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What Is Sancocho?

Musician Shares How Afro-Caribbean Music And Food Connects Him With Culture

For Fidel Paulino, Sancocho is Saturday afternoon at the beach in the Caribbean and a way to connect with his roots. As a young man from New Jersey, Fidel had a strong desire to understand who he was and where he came from. Making up for years of not knowing, Fidel taught himself Afro-Caribbean music and dance. He profoundly states that Caribbean music is an avenue to tracing the long history of his people. Fidel explains that playing the Conga and making Sancocho all help connect us with the African and indigenous roots of the Caribbean.


Tell me something specific that this reminds you of. This is Saturday afternoon at the beach. (female voice) >> la playa?>> You know what I mean, like Saturday in the Caribbean like to do a Sancocho is like everybody get together it’s kind of pot luck. Someone brings the beef, someone brings the chicken, someone brings the pork, you know the yucca and all that stuff and then you put some together, put some wood then you light up a fire, start big thing going, and just start. When was the last time you had any of this food and you had like sea water in it, you know what I am saying, all the mineral still in it. This is very traditional like on a Sunday / Saturday afternoon, for example, everybody gets together and make a big pot, a big soup and that’s it brother. (music)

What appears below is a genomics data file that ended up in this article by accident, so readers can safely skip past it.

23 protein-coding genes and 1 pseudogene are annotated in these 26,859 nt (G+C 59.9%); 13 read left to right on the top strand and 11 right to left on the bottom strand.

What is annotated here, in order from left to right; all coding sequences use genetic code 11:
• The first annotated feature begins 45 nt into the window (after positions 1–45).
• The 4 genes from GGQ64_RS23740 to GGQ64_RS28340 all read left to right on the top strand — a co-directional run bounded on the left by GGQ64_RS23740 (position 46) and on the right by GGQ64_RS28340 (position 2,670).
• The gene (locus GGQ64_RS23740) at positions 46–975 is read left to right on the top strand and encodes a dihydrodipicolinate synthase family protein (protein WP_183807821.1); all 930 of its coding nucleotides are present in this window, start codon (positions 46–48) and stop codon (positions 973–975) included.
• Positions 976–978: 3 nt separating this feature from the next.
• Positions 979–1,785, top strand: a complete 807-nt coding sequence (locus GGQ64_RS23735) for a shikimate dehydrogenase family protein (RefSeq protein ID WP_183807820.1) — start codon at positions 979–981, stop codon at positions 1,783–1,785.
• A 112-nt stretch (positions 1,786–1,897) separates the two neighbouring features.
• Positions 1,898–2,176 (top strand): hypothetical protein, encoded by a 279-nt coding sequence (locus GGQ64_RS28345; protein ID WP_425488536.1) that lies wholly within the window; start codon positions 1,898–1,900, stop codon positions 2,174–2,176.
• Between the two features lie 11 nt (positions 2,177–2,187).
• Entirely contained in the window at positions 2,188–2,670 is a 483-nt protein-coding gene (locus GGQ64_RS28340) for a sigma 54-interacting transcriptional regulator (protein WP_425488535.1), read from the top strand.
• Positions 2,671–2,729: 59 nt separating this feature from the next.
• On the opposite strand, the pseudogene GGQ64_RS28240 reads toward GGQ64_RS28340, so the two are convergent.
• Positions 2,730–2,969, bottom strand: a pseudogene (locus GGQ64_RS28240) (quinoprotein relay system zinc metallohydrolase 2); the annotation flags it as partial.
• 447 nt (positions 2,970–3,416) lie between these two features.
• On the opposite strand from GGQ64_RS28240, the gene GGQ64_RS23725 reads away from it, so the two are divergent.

Fidel Paulino: My father because of patriotic tendencies decided to go back to the island and I was born in the Dominican Republic. My mother used to work for the Balaguer government and Politics and the Caribbean are different when one government goes out of power and the other government comes into power sometimes it could get dangerous. My parents decided to settle in New York because of political reasons. I have always wanted to know about my people and where we come from, who we are, I always want to know. Once I started drumming and started learning the roots of our music, not Merengue which is popular music, not Salsa, not Bachata but where that came from and the African roots and the history that comes with that that’s when it got really profound and I felt at that point I was making up for years of not knowing (music) You know I have a drum right in front of me this is Africa. I have a maracas, this could be African or it could be indigenous or it could be either or. This is Congolese. In the Dominican Republic we play Congolese instrument and in Haiti. There is a Congolese saying that says “We stand on the shoulders of those who came before, our ancestors.” So when we connect these instruments, this technology we activate it, it tries to help us remember what those experiences were like different history, and a different background, and a different understanding of what this is, not a cognitive, I learned it and I read it not that. >> It’s like you understand it. You feel it, like it’s a part of you >> Yeah, we have a long Afro-indigenous history that has to be told. That has not been told. We refer to it and we classify it under Latino or Latina or Hispanic and stuff but there is a long African Indigenous background, tradition, history and we inherit all that stuff and I am saying it’s mixed in the sancocho of all that mix that we are white, blue, green, yellow everything but it all came through us, you know what I am saying, the Slave Trade came through us. Latino, to me, is a brand new brand name for us. We are much more ancient and older and have a longer history than what Latino can really offer us.

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